It is quite possible that the Spanish-speaking sample was paradoxically better integrated into the United States culture than the English-speaking sample. Although they preferred Spanish, they might well speak English also. They felt more at ease with their own culture, but their selection of outpatient treatments indicates that they had no problems interrelating with the Caucasian population or with the Anglo-Saxon culture. The successfulness of this type of acculturation pattern, which preserves the core of the family’s culture of origin, has already been described in other cross-cultural studies in the medical literature (1, 2).
There is no question that the impact of immigration on mental health is significant. Other reports focusing on Hispanic migrants in the United States have found that the length of time in this country has much to do with the increasing level of psychopathology manifested by the immigrants (3). During their first 5 years after entry into the United States, Hispanic migrant groups have shown a higher level of substance use and abuse, including alcoholism, than they do after 5 years. However, the use of the family environment to maintain the original culture, while permitting acculturation into the United States, can play a major role in preventing mental illness or substance abuse among Hispanic migrants in the United States (4, 5). Hispanic migrants who preserve Spanish when speaking at home have lower levels of substance use and abuse than Hispanic migrants who prefer to speak in their acquired English language (3). Preservation of Spanish speaking may also have encouraged recent immigrants to seek clinicians fluent in Spanish. The stress induced in Spanish-speaking mentally ill patients when interviewed by English-speaking mental health professionals can lead to more severe diagnoses than when these patients are interviewed by Spanish-speaking mental health professionals (6, 7).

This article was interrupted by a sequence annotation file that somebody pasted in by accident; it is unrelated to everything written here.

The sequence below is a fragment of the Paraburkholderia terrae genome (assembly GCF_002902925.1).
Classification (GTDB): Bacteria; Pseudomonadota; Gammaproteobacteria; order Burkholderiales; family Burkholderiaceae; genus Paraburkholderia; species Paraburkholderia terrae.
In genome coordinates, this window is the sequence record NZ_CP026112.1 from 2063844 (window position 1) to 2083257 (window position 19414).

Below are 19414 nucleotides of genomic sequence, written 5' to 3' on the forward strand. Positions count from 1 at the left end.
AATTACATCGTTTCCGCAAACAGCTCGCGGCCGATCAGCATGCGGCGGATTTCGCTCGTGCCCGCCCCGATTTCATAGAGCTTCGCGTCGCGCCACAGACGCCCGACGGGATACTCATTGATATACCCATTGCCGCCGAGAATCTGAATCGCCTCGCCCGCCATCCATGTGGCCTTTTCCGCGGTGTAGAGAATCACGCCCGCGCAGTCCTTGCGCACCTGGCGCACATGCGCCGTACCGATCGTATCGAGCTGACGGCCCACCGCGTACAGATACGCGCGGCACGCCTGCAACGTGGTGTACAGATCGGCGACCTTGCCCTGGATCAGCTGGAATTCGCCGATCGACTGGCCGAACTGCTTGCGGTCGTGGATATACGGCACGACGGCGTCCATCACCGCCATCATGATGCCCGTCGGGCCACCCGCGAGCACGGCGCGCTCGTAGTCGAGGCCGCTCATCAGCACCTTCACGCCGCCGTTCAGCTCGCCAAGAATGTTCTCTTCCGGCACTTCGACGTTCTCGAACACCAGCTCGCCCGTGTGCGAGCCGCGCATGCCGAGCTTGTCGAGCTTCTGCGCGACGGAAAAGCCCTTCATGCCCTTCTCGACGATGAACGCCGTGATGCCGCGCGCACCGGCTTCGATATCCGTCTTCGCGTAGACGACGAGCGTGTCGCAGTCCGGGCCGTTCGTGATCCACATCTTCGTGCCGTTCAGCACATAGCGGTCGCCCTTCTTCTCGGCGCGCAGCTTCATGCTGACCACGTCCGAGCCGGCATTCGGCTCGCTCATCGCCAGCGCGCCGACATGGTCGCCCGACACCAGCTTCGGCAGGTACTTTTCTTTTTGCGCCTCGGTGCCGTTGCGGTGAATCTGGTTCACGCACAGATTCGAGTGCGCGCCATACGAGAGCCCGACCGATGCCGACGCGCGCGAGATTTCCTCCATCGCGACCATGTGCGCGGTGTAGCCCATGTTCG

Cross-cultural psychiatry has certainly received much attention in recent years and should be more carefully considered when addressing clinical issues pertaining to ethnic minority populations who reside in this country (8). Globalization is producing a migration pattern that is felt all over the world, especially in the Western hemisphere. About 100 million residents in the United States belong to ethnic minority groups. Obviously, psychiatrists and other mental health professionals need to provide them high-quality psychiatric care. Becoming culturally competent should be a first step in this direction (9, 10).